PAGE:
Posted: 22nd September 2017

It is easy to keep in contact these days. All sorts of social media and messaging platforms help you chat and glance occasionally at the lives of others. But there is something different about meeting up as a group – especially after a long period of time – in rekindling old friendships and also having the maturity to park old grievances.

The gentlemen of the class of ‘97 gathered for their 20th reunion on a bright, end of summer Saturday, in early September. The day itself was, no doubt, typical of old boys – spluttering about how easy they have it now, ‘pffft, not in our day’, while also looking in awe (with a tinge of jealousy) at the progress the school is making in its facilities and changing attitudes.

And of course, there are the never-to-change foundations – that we hold on to, to give a little bit of sense to the journeys that we have all made since then. There are the familiar faces of teachers, that slight awkwardness when you recall the silly things you might have said to them, and the comfort that they are professionals who handled it at the time and have probably long since forgotten anyway.

The corridors and rooms bring back memories – the nooks and crannies where you did this, the time when someone got caught doing that – but then also of the emotional journey of the teenage years, the moments where you remember feeling great elation at academic achievements or sporting success and those where you felt uncomfortable, uncool and had to deal with them – all in equal measure.

About 35 boys (or men? You quickly slot back into childhood when back in Clongowes with your year) attended a short Mass delivered by the timeless Fr. Michael Sheil. The boys chapel seemed like a cathedral in childhood, much smaller now. Fr. Sheil, as he always did, eloquently put context on the day asking us to reflect on all the good and bad things that have happened to us since graduation and to be thankful for the lives we have led.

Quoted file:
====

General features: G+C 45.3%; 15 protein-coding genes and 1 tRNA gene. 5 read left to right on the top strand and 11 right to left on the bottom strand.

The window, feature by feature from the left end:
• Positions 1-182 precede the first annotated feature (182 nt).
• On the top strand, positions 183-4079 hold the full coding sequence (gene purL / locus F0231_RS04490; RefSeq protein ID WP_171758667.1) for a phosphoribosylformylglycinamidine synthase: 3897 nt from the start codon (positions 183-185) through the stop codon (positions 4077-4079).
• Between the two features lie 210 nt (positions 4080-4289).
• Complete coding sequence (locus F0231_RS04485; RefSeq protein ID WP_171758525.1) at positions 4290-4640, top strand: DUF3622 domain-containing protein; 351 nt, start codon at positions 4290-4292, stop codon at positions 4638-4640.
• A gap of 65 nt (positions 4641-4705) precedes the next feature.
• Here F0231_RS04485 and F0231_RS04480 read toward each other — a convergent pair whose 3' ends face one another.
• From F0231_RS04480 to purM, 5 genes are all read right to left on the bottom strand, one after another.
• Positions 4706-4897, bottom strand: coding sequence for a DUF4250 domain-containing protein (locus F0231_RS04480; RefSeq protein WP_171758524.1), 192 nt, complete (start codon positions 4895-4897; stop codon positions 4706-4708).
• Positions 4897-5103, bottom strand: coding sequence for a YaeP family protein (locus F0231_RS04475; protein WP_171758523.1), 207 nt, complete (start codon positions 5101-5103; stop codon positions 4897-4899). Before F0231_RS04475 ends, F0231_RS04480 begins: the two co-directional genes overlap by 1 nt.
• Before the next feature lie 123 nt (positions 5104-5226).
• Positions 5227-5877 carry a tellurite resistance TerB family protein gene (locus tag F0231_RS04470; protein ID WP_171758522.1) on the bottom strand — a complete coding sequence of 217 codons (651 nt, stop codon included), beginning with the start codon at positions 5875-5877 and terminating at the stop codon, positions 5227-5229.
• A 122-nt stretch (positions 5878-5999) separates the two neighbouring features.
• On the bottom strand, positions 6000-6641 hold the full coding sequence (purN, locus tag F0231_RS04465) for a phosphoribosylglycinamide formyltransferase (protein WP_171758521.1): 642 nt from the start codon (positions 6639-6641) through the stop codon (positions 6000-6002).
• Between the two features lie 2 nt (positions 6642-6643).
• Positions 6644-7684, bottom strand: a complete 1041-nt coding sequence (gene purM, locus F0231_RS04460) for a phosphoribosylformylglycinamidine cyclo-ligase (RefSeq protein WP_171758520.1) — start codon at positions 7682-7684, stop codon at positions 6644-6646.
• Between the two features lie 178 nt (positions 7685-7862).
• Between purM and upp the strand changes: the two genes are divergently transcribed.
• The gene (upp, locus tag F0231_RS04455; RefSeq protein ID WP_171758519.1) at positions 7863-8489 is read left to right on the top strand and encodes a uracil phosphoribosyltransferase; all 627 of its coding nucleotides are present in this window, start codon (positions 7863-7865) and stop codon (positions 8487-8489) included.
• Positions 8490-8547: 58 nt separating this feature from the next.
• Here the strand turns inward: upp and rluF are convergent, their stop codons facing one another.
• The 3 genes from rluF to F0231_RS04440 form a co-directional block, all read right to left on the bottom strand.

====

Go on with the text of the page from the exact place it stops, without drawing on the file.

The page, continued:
After Mass there was the traditional game of golf held at the Curragh organised by Eric Boland and won in some style by Richard Kearney. There was also a breakaway tennis group (of two!). Colm Maloney (above with James Bowen, then and now) is now a prefect in the Higher Line. He gave the rest of the group a very empathetic and considered tour of the school, describing its evolving place in modern education and what it is doing to stay at the top of its game. The demands on the school are different; parents want different things, be they in academics, extra-curriculars, nutrition, or access to their children.

Over 50 turned up for the drinks and dinner in Newbridge, all led by our year captain and master of ceremonies for the evening, Paddy O’Connor. After a blessing from Fr. Looby the group enjoyed a meal and short speeches from Assistant Headmaster Martin Wallace and classmate Conall McCarthy. It was one of those evenings where you look at the watch for the first time and it is 2am.

We were very grateful to be able to spend time throughout the day with many others from the teaching staff, who in different and often quite personal ways, had a profound influence on our lives: Frank Kelly, Martin Nugent, Margaret Doyle, Declan O’Keeffe, Derval Dooley, Liz Keighary, Muireann Casey and Fr. Peter Sexton, who made a guest appearance towards the end of the evening.

And so, as each ventured home the next morning or continued on in groups to watch Galway win the hurling, we were reminded that few experiences are comparable to a Clongowes education. Spending those formative years so closely together is unique.

Our thanks go to Paddy O’Connor, Nat Lacy and Colm Maloney (known now as ‘poacher turned game keeper’) for their great effort in getting so many of us together. For those few who couldn’t make it – the rest of us hope you are well and wish you all the best.

David Martin

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